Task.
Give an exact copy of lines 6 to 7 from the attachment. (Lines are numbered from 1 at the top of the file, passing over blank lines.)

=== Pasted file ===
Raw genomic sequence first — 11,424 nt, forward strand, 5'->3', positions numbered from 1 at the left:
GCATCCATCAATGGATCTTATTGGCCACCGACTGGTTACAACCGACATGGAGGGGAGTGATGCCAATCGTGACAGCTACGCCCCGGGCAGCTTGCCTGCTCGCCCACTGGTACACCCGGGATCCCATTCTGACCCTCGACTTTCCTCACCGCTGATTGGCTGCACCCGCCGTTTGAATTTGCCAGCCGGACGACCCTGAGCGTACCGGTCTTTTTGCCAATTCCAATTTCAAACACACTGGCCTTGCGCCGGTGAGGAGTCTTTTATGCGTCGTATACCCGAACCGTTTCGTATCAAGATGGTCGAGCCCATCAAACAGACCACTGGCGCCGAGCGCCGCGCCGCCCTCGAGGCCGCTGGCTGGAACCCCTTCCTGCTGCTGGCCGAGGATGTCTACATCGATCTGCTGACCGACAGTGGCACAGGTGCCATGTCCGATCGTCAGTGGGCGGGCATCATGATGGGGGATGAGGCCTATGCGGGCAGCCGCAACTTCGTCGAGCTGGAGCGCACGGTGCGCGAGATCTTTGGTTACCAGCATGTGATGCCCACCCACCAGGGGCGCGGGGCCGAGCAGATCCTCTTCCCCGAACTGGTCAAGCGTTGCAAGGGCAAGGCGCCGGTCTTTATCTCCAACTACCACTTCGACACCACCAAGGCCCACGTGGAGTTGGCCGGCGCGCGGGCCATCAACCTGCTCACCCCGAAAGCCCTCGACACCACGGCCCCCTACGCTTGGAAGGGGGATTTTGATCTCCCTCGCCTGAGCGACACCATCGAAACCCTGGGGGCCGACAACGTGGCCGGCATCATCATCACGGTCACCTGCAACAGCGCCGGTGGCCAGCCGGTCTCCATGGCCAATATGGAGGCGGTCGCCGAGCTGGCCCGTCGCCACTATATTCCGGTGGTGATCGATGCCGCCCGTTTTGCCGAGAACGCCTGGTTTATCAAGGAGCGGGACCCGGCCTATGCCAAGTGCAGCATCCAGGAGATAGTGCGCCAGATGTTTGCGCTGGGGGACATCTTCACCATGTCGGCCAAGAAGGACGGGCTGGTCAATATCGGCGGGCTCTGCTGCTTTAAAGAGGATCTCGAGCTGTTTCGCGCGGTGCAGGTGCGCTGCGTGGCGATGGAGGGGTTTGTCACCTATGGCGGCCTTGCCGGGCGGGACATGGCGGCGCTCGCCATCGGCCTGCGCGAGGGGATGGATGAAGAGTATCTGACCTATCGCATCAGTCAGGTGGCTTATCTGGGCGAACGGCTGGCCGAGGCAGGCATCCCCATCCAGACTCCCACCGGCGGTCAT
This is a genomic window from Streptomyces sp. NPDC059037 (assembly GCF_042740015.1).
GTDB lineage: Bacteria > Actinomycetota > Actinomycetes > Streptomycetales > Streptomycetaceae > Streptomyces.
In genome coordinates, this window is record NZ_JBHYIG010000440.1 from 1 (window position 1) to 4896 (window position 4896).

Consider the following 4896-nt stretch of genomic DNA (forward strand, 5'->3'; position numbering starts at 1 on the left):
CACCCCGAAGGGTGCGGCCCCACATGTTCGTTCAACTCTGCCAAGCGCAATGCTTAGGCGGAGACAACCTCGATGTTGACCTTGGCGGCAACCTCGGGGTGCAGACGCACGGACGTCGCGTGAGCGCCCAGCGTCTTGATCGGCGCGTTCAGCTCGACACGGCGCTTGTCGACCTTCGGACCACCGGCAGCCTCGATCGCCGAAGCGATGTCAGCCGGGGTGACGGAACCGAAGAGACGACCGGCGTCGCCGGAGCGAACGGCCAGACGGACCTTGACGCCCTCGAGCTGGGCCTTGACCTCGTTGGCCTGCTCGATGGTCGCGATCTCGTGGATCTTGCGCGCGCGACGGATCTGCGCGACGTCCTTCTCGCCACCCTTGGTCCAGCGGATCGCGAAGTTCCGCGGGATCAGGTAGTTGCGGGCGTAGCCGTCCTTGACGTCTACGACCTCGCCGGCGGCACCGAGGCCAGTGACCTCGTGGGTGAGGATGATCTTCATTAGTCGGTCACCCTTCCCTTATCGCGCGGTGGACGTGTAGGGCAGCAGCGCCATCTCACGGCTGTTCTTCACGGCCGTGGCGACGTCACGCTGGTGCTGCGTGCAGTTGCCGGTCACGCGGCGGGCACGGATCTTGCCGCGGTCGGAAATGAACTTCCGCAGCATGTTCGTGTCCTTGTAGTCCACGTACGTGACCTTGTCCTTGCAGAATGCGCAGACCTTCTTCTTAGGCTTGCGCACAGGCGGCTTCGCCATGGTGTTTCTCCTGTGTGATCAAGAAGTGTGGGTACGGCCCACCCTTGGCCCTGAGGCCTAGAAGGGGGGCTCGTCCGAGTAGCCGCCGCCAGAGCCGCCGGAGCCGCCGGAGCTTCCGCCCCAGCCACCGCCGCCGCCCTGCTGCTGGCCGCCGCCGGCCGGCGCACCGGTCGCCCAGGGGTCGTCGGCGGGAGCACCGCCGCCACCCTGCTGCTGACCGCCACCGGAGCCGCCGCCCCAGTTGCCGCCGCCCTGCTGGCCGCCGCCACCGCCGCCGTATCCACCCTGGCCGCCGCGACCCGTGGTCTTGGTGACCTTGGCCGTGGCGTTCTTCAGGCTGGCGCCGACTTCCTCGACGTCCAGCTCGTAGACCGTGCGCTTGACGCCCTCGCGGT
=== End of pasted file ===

Consider the following 4896-nt stretch of genomic DNA (forward strand, 5'->3'; position numbering starts at 1 on the left):
CACCCCGAAGGGTGCGGCCCCACATGTTCGTTCAACTCTGCCAAGCGCAATGCTTAGGCGGAGACAACCTCGATGTTGACCTTGGCGGCAACCTCGGGGTGCAGACGCACGGACGTCGCGTGAGCGCCCAGCGTCTTGATCGGCGCGTTCAGCTCGACACGGCGCTTGTCGACCTTCGGACCACCGGCAGCCTCGATCGCCGAAGCGATGTCAGCCGGGGTGACGGAACCGAAGAGACGACCGGCGTCGCCGGAGCGAACGGCCAGACGGACCTTGACGCCCTCGAGCTGGGCCTTGACCTCGTTGGCCTGCTCGATGGTCGCGATCTCGTGGATCTTGCGCGCGCGACGGATCTGCGCGACGTCCTTCTCGCCACCCTTGGTCCAGCGGATCGCGAAGTTCCGCGGGATCAGGTAGTTGCGGGCGTAGCCGTCCTTGACGTCTACGACCTCGCCGGCGGCACCGAGGCCAGTGACCTCGTGGGTGAGGATGATCTTCATTAGTCGGTCACCCTTCCCTTATCGCGCGGTGGACGTGTAGGGCAGCAGCGCCATCTCACGGCTGTTCTTCACGGCCGTGGCGACGTCACGCTGGTGCTGCGTGCAGTTGCCGGTCACGCGGCGGGCACGGATCTTGCCGCGGTCGGAAATGAACTTCCGCAGCATGTTCGTGTCCTTGTAGTCCACGTACGTGACCTTGTCCTTGCAGAATGCGCAGACCTTCTTCTTAGGCTTGCGCACAGGCGGCTTCGCCATGGTGTTTCTCCTGTGTGATCAAGAAGTGTGGGTACGGCCCACCCTTGGCCCTGAGGCCTAGAAGGGGGGCTCGTCCGAGTAGCCGCCGCCAGAGCCGCCGGAGCCGCCGGAGCTTCCGCCCCAGCCACCGCCGCCGCCCTGCTGCTGGCCGCCGCCGGCCGGCGCACCGGTCGCCCAGGGGTCGTCGGCGGGAGCACCGCCGCCACCCTGCTGCTGACCGCCACCGGAGCCGCCGCCCCAGTTGCCGCCGCCCTGCTGGCCGCCGCCACCGCCGCCGTATCCACCCTGGCCGCCGCGACCCGTGGTCTTGGTGACCTTGGCCGTGGCGTTCTTCAGGCTGGCGCCGACTTCCTCGACGTCCAGCTCGTAGACCGTGCGCTTGACGCCCTCGCGGT